The next day, we trekked up to Eureka, stopping in Monterey for dinner on Fisherman's Wharf. We went to a lovely restaurant, Old Fisherman's Grotto, near dusk, as I was coming to the realization that painting trips in the winter with light fading by 5pm are not my preferred future. I was, however, able to sit at a table with a beautiful view. I guess this means it wasn't done en plein air? Oh my. Regardless, I enjoyed capturing dusk in a dusky day.
From Monterey Fisherman's Wharf
5x8.5" Cream Art Spectrum ColorFix
Our first opportunity at sunshine was a wonderful bit of serendipity as we crossed the King Range between the Avenue of the Giants and Shelter Cove on the Pacific to reach the Lost Coast. Nothing is better than finding a well-placed picnic table! I faced the ocean at sunset, plus there was plenty to occupy my companions between the black sand beach and the Cape Mendocino Lighthouse.
My pastels travelled well from Virginia to California, carried them on with only minor questioning at Dulles and a little more thorough inspection/swabbing at LAX. I purchased a Richeson Roz Bag with four trays for the trip, because I felt my French Companion would be too bulky and not protect my jumble of pastels well enough. Because the organized, foam-lined trays of the Roz Bag are made for plump Unison pastels and many brands I use are smaller, I cut 1/2" foam pieces to layer between each tray; you can see them stored in the bag to prevent fly aways while I painted. The Roz Bag was a bit tougher to zip being so full, but it worked well. The only thing I would criticize about the Roz bag is the empty space under the Richeson logo in the center of each tray. I've lost a couple pastels in them already and have not yet wanted to empty the entire tray to maneuver the hidden ones back out. Once I get them out, the spaces will be stuffed with cotton or foam.
This was the second location where I lucked into a well-placed picnic table. The day was chilly, breezy, and overcast, but Westley was a great spot for a rest area. One thing I realized during the week was that I am much better prepared pastel-wise to paint sunny scenes than gray, foggy, hazy ones. Guess I just need to go buy some more low key pastels.
The top of the Roz Bag conveniently fit essentials such as wipes, pencils, sharpener, stiff oil brush, small trash bags, a lid to hold working pastels, and my new 5.5x8.5" KOOOL Binder. Here I am working on Wallis Belgian Mist, but throughout the week I used a variety pack of ColorFix as well as Wallis in white. Separately, I'd brought an 8.5x11" KOOOL Binder, but didn't have the opportunity to use it and go larger. My painting sessions were less than 60 minutes, which suited the smaller size well.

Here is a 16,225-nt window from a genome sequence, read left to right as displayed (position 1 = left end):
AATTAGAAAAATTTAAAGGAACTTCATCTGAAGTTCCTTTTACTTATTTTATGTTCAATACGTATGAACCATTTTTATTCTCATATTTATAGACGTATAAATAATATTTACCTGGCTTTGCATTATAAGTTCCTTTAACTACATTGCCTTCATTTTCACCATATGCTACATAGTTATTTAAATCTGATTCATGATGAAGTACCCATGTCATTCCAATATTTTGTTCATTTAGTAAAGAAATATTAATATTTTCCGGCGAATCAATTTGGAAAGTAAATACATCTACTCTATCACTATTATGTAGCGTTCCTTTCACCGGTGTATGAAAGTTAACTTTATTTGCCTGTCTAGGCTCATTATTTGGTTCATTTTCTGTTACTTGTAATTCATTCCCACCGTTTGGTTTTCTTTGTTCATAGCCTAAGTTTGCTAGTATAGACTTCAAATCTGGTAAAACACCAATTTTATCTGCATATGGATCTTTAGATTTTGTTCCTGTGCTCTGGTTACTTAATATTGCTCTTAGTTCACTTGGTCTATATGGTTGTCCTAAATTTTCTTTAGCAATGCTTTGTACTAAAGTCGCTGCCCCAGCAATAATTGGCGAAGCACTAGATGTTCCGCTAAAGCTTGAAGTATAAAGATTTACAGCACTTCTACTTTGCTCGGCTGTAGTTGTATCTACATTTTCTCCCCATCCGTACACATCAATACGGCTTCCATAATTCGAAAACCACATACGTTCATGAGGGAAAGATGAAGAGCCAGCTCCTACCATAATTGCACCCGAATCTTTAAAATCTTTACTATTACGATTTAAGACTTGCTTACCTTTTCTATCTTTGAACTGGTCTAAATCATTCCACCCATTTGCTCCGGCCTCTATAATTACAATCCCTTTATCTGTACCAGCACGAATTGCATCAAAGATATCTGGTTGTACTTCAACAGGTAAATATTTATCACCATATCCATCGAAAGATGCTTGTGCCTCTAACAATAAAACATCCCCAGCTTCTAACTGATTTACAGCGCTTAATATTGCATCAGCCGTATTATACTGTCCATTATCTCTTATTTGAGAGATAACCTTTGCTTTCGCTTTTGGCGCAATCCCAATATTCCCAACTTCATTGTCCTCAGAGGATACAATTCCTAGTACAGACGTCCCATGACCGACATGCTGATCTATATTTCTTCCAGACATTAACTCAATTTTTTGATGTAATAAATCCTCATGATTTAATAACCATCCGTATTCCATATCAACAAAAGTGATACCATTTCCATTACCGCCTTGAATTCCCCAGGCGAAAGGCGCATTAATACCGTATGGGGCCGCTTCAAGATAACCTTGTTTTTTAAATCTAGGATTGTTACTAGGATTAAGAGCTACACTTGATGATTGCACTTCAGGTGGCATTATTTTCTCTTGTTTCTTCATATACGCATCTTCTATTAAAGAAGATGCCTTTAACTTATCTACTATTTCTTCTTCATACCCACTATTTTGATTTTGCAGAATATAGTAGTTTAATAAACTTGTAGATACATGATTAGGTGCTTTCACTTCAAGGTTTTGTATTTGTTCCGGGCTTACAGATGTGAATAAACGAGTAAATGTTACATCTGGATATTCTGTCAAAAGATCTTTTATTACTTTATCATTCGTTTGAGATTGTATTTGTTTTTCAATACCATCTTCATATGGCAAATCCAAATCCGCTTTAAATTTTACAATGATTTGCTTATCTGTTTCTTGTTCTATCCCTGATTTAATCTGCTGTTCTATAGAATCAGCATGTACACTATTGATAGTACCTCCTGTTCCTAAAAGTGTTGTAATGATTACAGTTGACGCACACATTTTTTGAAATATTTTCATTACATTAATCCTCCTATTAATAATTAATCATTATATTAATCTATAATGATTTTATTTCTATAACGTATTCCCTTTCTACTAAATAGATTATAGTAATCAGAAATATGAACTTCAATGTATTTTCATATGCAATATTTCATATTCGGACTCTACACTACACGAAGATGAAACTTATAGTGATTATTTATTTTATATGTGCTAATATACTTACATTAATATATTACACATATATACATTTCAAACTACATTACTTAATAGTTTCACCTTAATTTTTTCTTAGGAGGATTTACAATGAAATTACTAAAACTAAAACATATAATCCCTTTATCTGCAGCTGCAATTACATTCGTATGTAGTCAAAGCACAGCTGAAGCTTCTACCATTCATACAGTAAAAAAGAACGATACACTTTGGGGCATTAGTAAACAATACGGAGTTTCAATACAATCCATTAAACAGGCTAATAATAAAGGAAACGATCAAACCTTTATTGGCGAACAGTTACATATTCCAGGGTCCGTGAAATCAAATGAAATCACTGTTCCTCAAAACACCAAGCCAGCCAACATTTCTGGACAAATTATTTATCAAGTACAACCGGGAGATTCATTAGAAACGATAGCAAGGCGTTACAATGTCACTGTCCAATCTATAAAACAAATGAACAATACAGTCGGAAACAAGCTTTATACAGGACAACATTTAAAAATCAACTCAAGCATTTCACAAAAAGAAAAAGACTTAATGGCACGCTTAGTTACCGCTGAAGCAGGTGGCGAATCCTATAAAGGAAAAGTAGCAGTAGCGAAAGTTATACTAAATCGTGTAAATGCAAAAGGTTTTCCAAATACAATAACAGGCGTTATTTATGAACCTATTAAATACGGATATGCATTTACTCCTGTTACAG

I definitely didn't anticipate the opportunity to paint each day on our trip, but Thanksgiving is a time for being grateful, rain or not. Sincere thanks to our gracious host.
In about 30 minutes last evening, I captured my son as I also ignored his protests. The top half of him was more successful than than the bottom, although I did get him all on the page and fulfill the homework assignment. One thing I need to work on is consistency throughout the whole painting. I've found Ginger's style beautiful, but difficult to master. Hopefully my son will cooperate more in the future so I can practice.
At least he's happy and thinks it looks like him. It's nice to make the subject happy.
This is approximately 15x20 on Biggie paper using Van Gogh hard pastels.
Hope you have a very Happy Thanksgiving. I should have some new en plein air sketches and paintings to share soon as I give thanks for there being landscapes that do not complain about being painted.
As is often the case with painting en plein air, lots of people came by to chat. I met another lady who is a lab person; she's wanted to paint for quite some time, but ends up buying completed pieces covering her desired topics instead of using all the supplies she already has.